Elizabeth R. Gebauer, Rubenianum/BAEF Fellow 2016-17 (Princeton University).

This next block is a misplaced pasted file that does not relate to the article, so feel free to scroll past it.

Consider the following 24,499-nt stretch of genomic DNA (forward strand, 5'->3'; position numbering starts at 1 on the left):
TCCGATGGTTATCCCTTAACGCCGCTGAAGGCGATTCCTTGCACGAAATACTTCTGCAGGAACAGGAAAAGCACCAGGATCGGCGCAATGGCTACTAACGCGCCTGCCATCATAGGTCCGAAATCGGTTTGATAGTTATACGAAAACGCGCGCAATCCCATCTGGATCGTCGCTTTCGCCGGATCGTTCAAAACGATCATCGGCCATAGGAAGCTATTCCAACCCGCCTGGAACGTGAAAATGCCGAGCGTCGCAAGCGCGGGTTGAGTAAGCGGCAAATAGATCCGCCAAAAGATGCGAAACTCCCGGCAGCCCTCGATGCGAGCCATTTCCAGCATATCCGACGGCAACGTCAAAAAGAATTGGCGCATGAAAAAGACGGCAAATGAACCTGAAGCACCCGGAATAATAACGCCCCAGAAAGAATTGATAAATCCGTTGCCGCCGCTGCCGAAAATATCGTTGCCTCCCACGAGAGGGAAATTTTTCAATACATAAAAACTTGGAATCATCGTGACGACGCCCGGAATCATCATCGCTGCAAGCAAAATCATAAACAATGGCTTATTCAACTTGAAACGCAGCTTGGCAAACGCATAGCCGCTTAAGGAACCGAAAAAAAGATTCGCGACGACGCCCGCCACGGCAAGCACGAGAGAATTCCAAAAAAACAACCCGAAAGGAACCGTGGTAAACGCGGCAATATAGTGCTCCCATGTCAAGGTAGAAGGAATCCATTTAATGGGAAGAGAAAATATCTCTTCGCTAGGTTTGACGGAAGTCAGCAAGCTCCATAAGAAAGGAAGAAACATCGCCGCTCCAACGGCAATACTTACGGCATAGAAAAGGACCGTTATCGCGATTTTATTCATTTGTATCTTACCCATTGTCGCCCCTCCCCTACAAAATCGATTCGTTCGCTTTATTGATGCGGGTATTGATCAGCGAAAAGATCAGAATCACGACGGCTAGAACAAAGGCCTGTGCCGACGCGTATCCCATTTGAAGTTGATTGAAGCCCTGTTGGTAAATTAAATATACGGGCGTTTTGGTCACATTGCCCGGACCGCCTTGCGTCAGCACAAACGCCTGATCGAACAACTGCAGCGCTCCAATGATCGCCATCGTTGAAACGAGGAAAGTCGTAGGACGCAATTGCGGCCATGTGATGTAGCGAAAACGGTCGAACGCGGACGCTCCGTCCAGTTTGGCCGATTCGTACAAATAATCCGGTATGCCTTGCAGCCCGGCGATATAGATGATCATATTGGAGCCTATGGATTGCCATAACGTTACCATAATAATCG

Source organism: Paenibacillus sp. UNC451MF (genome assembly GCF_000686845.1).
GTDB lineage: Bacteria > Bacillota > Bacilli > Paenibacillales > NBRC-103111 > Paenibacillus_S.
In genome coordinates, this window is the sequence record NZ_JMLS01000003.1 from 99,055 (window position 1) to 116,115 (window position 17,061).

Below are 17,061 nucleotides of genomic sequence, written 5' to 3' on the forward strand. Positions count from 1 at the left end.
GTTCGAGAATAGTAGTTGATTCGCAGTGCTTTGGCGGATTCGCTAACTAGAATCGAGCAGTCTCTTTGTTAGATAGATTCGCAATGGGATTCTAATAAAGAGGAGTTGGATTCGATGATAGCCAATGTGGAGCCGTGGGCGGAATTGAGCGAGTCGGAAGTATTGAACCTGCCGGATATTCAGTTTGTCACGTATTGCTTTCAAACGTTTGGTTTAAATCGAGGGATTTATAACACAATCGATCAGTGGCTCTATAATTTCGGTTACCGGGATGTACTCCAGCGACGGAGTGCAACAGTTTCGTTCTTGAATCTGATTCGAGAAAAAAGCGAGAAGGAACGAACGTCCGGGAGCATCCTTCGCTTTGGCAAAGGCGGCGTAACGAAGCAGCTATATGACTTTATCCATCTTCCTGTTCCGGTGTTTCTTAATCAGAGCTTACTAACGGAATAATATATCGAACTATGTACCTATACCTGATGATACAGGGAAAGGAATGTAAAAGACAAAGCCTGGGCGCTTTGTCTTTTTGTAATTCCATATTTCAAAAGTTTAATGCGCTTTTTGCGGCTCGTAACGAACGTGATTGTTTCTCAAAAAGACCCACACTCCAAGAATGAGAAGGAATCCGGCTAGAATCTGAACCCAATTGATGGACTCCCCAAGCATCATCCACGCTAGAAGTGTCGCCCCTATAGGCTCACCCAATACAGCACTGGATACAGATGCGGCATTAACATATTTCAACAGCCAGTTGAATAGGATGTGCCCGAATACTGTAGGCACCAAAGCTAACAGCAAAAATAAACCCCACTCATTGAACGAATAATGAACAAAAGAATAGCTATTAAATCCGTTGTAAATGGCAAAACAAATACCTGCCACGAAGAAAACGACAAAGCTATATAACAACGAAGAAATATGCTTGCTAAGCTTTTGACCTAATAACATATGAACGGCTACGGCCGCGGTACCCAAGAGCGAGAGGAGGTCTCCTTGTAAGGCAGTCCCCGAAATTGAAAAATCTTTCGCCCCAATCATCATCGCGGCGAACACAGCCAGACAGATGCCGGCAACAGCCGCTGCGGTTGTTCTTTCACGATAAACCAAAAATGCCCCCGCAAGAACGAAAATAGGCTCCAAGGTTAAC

During the era of the Counter-Reformation, the increased emphasis upon the sermon generated demand for a new type of pulpit to be installed at the center of the church nave, one that was more decorative and monumental. The first pulpit in the Southern Netherlands known to have life-size figures surrounding the base supporting the platform was sculpted by a member of the circle of Rubens in 1627 for the Jesuit St-Carolus Borromeuskerk in Antwerp. Although this masterly wooden structure was destroyed in a church fire in 1718, its lasting impact had already been established. Numerous pulpits of a similar form popped up throughout the Southern Netherlands. Late Baroque Flemish pulpits became sites of ornate imagery - abundant scenes with lush flora and diverse fauna served as backdrops for Biblical tableaux vivants. Antwerp remained an important center of pulpit production in the 18th century, as it was home to several prolific sculpture workshops, including the Verbrugghen and Kerricx family ateliers.